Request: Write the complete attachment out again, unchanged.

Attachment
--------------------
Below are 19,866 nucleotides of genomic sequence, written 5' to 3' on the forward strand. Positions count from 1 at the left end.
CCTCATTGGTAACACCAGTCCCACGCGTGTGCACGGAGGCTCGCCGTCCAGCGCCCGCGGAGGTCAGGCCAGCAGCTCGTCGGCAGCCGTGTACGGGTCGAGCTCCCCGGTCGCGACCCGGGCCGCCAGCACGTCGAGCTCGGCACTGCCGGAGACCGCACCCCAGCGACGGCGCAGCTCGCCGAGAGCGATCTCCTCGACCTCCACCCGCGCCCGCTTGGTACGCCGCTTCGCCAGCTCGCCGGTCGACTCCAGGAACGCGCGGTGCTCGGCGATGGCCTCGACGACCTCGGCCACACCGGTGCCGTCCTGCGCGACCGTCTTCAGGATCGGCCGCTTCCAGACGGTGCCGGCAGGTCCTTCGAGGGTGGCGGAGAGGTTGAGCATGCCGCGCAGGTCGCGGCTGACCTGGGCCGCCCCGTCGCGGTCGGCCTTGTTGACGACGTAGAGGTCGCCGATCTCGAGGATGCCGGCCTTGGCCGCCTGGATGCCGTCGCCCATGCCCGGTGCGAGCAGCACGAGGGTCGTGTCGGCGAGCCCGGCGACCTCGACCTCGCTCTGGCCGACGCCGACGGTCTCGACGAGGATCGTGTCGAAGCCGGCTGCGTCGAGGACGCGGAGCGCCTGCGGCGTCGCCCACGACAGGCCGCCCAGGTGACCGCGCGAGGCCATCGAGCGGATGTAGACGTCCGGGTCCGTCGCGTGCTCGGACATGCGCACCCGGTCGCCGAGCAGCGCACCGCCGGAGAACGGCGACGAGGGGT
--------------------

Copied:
Below are 19,866 nucleotides of genomic sequence, written 5' to 3' on the forward strand. Positions count from 1 at the left end.
CCTCATTGGTAACACCAGTCCCACGCGTGTGCACGGAGGCTCGCCGTCCAGCGCCCGCGGAGGTCAGGCCAGCAGCTCGTCGGCAGCCGTGTACGGGTCGAGCTCCCCGGTCGCGACCCGGGCCGCCAGCACGTCGAGCTCGGCACTGCCGGAGACCGCACCCCAGCGACGGCGCAGCTCGCCGAGAGCGATCTCCTCGACCTCCACCCGCGCCCGCTTGGTACGCCGCTTCGCCAGCTCGCCGGTCGACTCCAGGAACGCGCGGTGCTCGGCGATGGCCTCGACGACCTCGGCCACACCGGTGCCGTCCTGCGCGACCGTCTTCAGGATCGGCCGCTTCCAGACGGTGCCGGCAGGTCCTTCGAGGGTGGCGGAGAGGTTGAGCATGCCGCGCAGGTCGCGGCTGACCTGGGCCGCCCCGTCGCGGTCGGCCTTGTTGACGACGTAGAGGTCGCCGATCTCGAGGATGCCGGCCTTGGCCGCCTGGATGCCGTCGCCCATGCCCGGTGCGAGCAGCACGAGGGTCGTGTCGGCGAGCCCGGCGACCTCGACCTCGCTCTGGCCGACGCCGACGGTCTCGACGAGGATCGTGTCGAAGCCGGCTGCGTCGAGGACGCGGAGCGCCTGCGGCGTCGCCCACGACAGGCCGCCCAGGTGACCGCGCGAGGCCATCGAGCGGATGTAGACGTCCGGGTCCGTCGCGTGCTCGGACATGCGCACCCGGTCGCCGAGCAGCGCACCGCCGGAGAACGGCGACGAGGGGT